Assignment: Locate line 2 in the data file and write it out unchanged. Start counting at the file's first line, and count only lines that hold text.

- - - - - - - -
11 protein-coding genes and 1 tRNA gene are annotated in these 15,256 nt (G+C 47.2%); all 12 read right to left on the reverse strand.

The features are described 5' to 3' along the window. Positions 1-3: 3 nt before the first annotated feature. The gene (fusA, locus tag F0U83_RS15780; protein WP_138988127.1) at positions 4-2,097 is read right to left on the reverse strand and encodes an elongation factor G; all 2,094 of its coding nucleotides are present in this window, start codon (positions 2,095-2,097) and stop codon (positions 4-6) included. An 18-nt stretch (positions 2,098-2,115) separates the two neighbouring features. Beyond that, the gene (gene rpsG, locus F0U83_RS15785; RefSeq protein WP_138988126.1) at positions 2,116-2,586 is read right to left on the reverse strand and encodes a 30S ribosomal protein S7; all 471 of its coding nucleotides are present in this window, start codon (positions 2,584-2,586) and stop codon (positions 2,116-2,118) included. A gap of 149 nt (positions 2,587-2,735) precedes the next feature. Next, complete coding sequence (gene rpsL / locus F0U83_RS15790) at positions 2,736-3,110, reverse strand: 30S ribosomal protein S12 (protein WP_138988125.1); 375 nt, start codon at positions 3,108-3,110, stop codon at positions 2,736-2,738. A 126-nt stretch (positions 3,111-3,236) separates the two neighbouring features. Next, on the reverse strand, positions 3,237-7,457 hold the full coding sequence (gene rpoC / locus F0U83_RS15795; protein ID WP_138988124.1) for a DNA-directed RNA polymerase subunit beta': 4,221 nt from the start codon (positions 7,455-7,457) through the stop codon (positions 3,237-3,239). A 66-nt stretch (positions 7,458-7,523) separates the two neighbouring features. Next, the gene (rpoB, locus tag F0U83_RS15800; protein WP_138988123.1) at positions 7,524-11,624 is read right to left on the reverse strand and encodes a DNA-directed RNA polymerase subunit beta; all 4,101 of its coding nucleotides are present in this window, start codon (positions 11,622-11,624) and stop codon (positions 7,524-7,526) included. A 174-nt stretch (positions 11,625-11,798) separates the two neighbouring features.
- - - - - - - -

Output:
The features are described 5' to 3' along the window. Positions 1-3: 3 nt before the first annotated feature. The gene (fusA, locus tag F0U83_RS15780; protein WP_138988127.1) at positions 4-2,097 is read right to left on the reverse strand and encodes an elongation factor G; all 2,094 of its coding nucleotides are present in this window, start codon (positions 2,095-2,097) and stop codon (positions 4-6) included. An 18-nt stretch (positions 2,098-2,115) separates the two neighbouring features. Beyond that, the gene (gene rpsG, locus F0U83_RS15785; RefSeq protein WP_138988126.1) at positions 2,116-2,586 is read right to left on the reverse strand and encodes a 30S ribosomal protein S7; all 471 of its coding nucleotides are present in this window, start codon (positions 2,584-2,586) and stop codon (positions 2,116-2,118) included. A gap of 149 nt (positions 2,587-2,735) precedes the next feature. Next, complete coding sequence (gene rpsL / locus F0U83_RS15790) at positions 2,736-3,110, reverse strand: 30S ribosomal protein S12 (protein WP_138988125.1); 375 nt, start codon at positions 3,108-3,110, stop codon at positions 2,736-2,738. A 126-nt stretch (positions 3,111-3,236) separates the two neighbouring features. Next, on the reverse strand, positions 3,237-7,457 hold the full coding sequence (gene rpoC / locus F0U83_RS15795; protein ID WP_138988124.1) for a DNA-directed RNA polymerase subunit beta': 4,221 nt from the start codon (positions 7,455-7,457) through the stop codon (positions 3,237-3,239). A 66-nt stretch (positions 7,458-7,523) separates the two neighbouring features. Next, the gene (rpoB, locus tag F0U83_RS15800; protein WP_138988123.1) at positions 7,524-11,624 is read right to left on the reverse strand and encodes a DNA-directed RNA polymerase subunit beta; all 4,101 of its coding nucleotides are present in this window, start codon (positions 11,622-11,624) and stop codon (positions 7,524-7,526) included. A 174-nt stretch (positions 11,625-11,798) separates the two neighbouring features.